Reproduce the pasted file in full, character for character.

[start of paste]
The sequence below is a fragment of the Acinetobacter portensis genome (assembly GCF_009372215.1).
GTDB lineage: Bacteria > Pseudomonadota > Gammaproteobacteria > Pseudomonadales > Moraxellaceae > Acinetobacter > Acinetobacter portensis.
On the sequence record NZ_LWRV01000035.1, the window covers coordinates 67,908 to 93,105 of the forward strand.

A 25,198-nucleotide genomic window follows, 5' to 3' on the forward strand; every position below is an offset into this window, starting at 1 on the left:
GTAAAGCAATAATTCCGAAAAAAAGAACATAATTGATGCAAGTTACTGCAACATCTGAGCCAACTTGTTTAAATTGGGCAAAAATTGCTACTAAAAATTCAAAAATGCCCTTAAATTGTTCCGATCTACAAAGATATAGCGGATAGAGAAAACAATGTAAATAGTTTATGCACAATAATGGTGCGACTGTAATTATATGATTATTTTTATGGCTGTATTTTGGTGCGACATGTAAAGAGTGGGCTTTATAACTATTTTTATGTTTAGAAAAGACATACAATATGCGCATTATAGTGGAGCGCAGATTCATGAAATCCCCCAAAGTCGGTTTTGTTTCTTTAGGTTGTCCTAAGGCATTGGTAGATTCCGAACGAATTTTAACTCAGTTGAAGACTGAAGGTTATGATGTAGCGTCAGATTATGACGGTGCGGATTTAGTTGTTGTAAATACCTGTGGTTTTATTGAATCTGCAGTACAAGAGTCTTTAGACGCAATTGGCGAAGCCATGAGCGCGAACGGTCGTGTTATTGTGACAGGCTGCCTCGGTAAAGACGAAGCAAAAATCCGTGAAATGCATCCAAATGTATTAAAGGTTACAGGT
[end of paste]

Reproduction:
The sequence below is a fragment of the Acinetobacter portensis genome (assembly GCF_009372215.1).
GTDB lineage: Bacteria > Pseudomonadota > Gammaproteobacteria > Pseudomonadales > Moraxellaceae > Acinetobacter > Acinetobacter portensis.
On the sequence record NZ_LWRV01000035.1, the window covers coordinates 67,908 to 93,105 of the forward strand.

A 25,198-nucleotide genomic window follows, 5' to 3' on the forward strand; every position below is an offset into this window, starting at 1 on the left:
GTAAAGCAATAATTCCGAAAAAAAGAACATAATTGATGCAAGTTACTGCAACATCTGAGCCAACTTGTTTAAATTGGGCAAAAATTGCTACTAAAAATTCAAAAATGCCCTTAAATTGTTCCGATCTACAAAGATATAGCGGATAGAGAAAACAATGTAAATAGTTTATGCACAATAATGGTGCGACTGTAATTATATGATTATTTTTATGGCTGTATTTTGGTGCGACATGTAAAGAGTGGGCTTTATAACTATTTTTATGTTTAGAAAAGACATACAATATGCGCATTATAGTGGAGCGCAGATTCATGAAATCCCCCAAAGTCGGTTTTGTTTCTTTAGGTTGTCCTAAGGCATTGGTAGATTCCGAACGAATTTTAACTCAGTTGAAGACTGAAGGTTATGATGTAGCGTCAGATTATGACGGTGCGGATTTAGTTGTTGTAAATACCTGTGGTTTTATTGAATCTGCAGTACAAGAGTCTTTAGACGCAATTGGCGAAGCCATGAGCGCGAACGGTCGTGTTATTGTGACAGGCTGCCTCGGTAAAGACGAAGCAAAAATCCGTGAAATGCATCCAAATGTATTAAAGGTTACAGGT